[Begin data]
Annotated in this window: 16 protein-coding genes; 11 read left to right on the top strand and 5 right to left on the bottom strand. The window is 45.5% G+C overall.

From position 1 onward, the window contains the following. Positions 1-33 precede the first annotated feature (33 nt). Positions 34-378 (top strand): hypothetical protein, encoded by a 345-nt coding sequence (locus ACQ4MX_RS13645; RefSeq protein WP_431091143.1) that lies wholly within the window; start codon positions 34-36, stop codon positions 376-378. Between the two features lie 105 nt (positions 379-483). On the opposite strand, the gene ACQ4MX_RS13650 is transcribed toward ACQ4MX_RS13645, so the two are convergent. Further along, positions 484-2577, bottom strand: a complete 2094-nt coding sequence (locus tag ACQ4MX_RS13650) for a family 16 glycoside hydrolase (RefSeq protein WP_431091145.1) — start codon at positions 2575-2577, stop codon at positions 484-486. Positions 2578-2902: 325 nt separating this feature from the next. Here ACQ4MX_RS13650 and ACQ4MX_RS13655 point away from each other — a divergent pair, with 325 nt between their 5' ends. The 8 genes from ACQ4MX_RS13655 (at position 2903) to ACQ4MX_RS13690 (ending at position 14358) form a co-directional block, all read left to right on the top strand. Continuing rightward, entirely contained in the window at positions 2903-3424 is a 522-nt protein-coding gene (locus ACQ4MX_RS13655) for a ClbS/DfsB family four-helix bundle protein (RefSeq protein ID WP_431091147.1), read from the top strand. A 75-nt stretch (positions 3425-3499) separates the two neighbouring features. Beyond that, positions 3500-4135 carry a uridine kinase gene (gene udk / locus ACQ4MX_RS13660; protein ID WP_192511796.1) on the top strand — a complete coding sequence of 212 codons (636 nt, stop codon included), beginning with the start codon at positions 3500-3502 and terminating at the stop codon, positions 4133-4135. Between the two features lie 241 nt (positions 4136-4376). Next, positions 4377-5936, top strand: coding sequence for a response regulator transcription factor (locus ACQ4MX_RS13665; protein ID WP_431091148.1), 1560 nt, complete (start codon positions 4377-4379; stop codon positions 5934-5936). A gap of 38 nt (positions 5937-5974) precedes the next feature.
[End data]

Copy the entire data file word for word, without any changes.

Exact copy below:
Annotated in this window: 16 protein-coding genes; 11 read left to right on the top strand and 5 right to left on the bottom strand. The window is 45.5% G+C overall.

From position 1 onward, the window contains the following. Positions 1-33 precede the first annotated feature (33 nt). Positions 34-378 (top strand): hypothetical protein, encoded by a 345-nt coding sequence (locus ACQ4MX_RS13645; RefSeq protein WP_431091143.1) that lies wholly within the window; start codon positions 34-36, stop codon positions 376-378. Between the two features lie 105 nt (positions 379-483). On the opposite strand, the gene ACQ4MX_RS13650 is transcribed toward ACQ4MX_RS13645, so the two are convergent. Further along, positions 484-2577, bottom strand: a complete 2094-nt coding sequence (locus tag ACQ4MX_RS13650) for a family 16 glycoside hydrolase (RefSeq protein WP_431091145.1) — start codon at positions 2575-2577, stop codon at positions 484-486. Positions 2578-2902: 325 nt separating this feature from the next. Here ACQ4MX_RS13650 and ACQ4MX_RS13655 point away from each other — a divergent pair, with 325 nt between their 5' ends. The 8 genes from ACQ4MX_RS13655 (at position 2903) to ACQ4MX_RS13690 (ending at position 14358) form a co-directional block, all read left to right on the top strand. Continuing rightward, entirely contained in the window at positions 2903-3424 is a 522-nt protein-coding gene (locus ACQ4MX_RS13655) for a ClbS/DfsB family four-helix bundle protein (RefSeq protein ID WP_431091147.1), read from the top strand. A 75-nt stretch (positions 3425-3499) separates the two neighbouring features. Beyond that, positions 3500-4135 carry a uridine kinase gene (gene udk / locus ACQ4MX_RS13660; protein ID WP_192511796.1) on the top strand — a complete coding sequence of 212 codons (636 nt, stop codon included), beginning with the start codon at positions 3500-3502 and terminating at the stop codon, positions 4133-4135. Between the two features lie 241 nt (positions 4136-4376). Next, positions 4377-5936, top strand: coding sequence for a response regulator transcription factor (locus ACQ4MX_RS13665; protein ID WP_431091148.1), 1560 nt, complete (start codon positions 4377-4379; stop codon positions 5934-5936). A gap of 38 nt (positions 5937-5974) precedes the next feature.